With my cross-platform ‘hat’ on (I also review for AndroidBeat), the only possible compromise in sight is the use of iOS itself. Moving to a static Home screen, top of screen back controls, no card expansion or mass storage/MTP mode, and so on, the usual reasons for eschewing iOS in favour of something more flexible are just as valid as ever, but to anyone who’s used iOS over the years it’s business as usual here, just with a larger display, more pixels, and more content.
And, just as with the Plus models over the years, only more so here, the extra screen size allows extra views of your content in landscape mode. Yes, the infamous notch does get in the way just a little, but from the way some applications – Calendar, Notes, Mail – offer extra layout options in landscape mode, it’s clear that some thought has been put into using the Max with a Bluetooth keyboard.
Sadly, the Home screen doesn’t work in landscape, something that the previous Plus models did support, plus there are many other Apple core applications which could do with a split screen landscape rework. Something for future updates? And while Apple is at it, let’s have Face ID work in landscape… pretty please.
Also benefiting from the increased display size is the iOS keyboard, of course. Just as on past Plus models, the extra width means that each individual key is larger and the final result is very comfortable – whereas on the smaller XS, typing is all a bit fiddly and over-reliant on auto-corrections. Or maybe I’m just used to bigger phones now, in late 2018?
Not everything is bigger and better, of course. The extra screen height in the XS Max means that it’s virtually impossible to swipe down for notifications or Control Centre using the same hand that’s holding the phone. So, without messing around with Reachability mode, the Xs Max definitely becomes a two-handed experience. Heck – it probably was for you anyway, but the frequent swipe down gestures needed in iOS for the X range make two hands a necessity.
I’d also take issue with the ‘swipe up to start’ from the ‘unlock’ screen. Apple has programmed this to only work when started from the very bottom of the display, i.e. you can’t just swipe up with your thumb from anywhere, and this is harder to do on the giant display on the Xs Max than it was on the smaller iPhone X. Again, the experience becomes one needing two hands.
With the launch of the iPhone X, many applications and games were adversely affected by the bottom-of-screen home bar and the presence of the notch – understandably. One of my test games is Real Racing 3 (App Store link) and this effectively ran in a black-barred box at first, but this and other titles have since been adapted over the last year and they now run full-screen, working their UI and displays around the notch.
iOS 12 is out for everyone now, of course, and we’ll never have seen the new XS models on the older iOS 11, but version 12 is fresh and – unusually – faster than its predecessor, breathing life into older iPhones and making sure that the newer ones like this XS Max are impressively quick. The only real waits are while animations play out, and Apple makes sure these never outstay their welcome.
There’s little point in going over iOS 12 in extra detail here because anyone with any iPhone from the last five years has already upgraded and is already using it. So go enjoy, etc.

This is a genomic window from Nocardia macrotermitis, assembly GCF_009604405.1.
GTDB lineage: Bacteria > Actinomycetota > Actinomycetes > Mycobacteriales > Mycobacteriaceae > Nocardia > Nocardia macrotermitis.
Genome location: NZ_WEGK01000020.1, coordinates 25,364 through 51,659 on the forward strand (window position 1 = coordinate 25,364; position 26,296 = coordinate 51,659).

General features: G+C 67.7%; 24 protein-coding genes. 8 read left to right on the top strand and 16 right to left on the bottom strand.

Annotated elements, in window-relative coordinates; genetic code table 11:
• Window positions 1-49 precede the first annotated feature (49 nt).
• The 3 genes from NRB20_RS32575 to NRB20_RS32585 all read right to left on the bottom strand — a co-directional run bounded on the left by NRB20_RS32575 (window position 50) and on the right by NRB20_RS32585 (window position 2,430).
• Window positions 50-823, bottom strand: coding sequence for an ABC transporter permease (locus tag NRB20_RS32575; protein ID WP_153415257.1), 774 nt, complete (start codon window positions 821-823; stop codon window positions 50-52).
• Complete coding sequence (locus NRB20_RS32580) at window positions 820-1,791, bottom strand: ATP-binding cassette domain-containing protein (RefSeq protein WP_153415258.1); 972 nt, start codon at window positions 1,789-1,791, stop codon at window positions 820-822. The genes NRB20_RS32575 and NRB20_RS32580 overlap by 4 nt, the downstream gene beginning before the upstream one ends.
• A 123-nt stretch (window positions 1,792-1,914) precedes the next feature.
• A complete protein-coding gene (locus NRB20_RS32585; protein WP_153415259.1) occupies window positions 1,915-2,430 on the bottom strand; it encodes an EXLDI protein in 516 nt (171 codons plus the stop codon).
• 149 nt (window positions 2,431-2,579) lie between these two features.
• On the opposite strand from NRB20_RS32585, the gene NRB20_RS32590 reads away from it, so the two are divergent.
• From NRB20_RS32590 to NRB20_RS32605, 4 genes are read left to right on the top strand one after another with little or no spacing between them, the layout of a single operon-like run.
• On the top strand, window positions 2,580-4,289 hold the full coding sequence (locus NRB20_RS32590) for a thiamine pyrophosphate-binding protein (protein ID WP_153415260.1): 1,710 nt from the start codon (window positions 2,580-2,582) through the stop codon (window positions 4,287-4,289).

On the hardware side, the camera hardware is slightly bigger than on the iPhone X in 2017 – the core specs are nigh identical, though the bump on the back is slightly larger, hinting at a slightly larger sensor, with larger 1.4 micron pixels.
We again have a nicely balanced regular and telephoto 12MP optically stabilised lens pair, with software managing when to switch, as appropriate and making the combination easy to use without too much thought. As usually happens with Apple. The inclusion of a good telephoto lens was one of the factors which raised the iPhone 8 Plus and then X to the status of arguably the best overall camera phone in the world, since the well regarded Pixel 2 range from Google produced stunning standard images but had no zoom facilities at all.
In fact, borrowing from Google’s HDR+ ideas, the iPhone XS and (here) XS Max add some Apple multi-exposure trickery, dubbed ‘Smart HDR’, going further than traditional HDR by blending in frames from a sequence of up to ten, shot with different parameters, and with the A12 Bionic’s machine learning allegedly working out what you’re shooting and using its deliberations to guide which frames to blend in.
The proof of the pudding is in the eating, of course… and I was very impressed by the XS Max’s output. In all light conditions standard shots are stunning – softer than some of the competition, but realistically so and not oversharpened (as, for example, Samsung tends to do). In low light, the software does force out the use of the telephoto lens, as usual, but then zooming in low light is a bit niche (concerts, perhaps?) – it’s just something to be aware of.
See below for sample photos from the iPhone XS Max, along with 1:1 crops to show the rather excellent) quality.
Shown off at the iPhone Xs launch was a new editor of ‘Portrait’ photos called Depth Control, i.e. those taken in Portrait mode to add artificial bokeh, i.e. shallow depth of field. The new editor control allows retrospective adjustment of the bokeh effect and is extremely impressive when available (not all attempted Portrait shots qualify, the range and lighting have to be just right). Plus you will be able to do it live while taking photos in iOS 12.1.
Video capture is still excellent and hasn’t changed much since previous iPhone generations, though I can’t emphasise enough the support for stereo audio capture that Apple has now added for this year’s flagships. Competing phones have had camcorder stereo for almost a decade, so it’s great to see Apple match them at last. As a result, there is wind noise when outdoors, but there’s also more sense of space and depth in videos, plus when shooting music events the audio will sound dramatically better.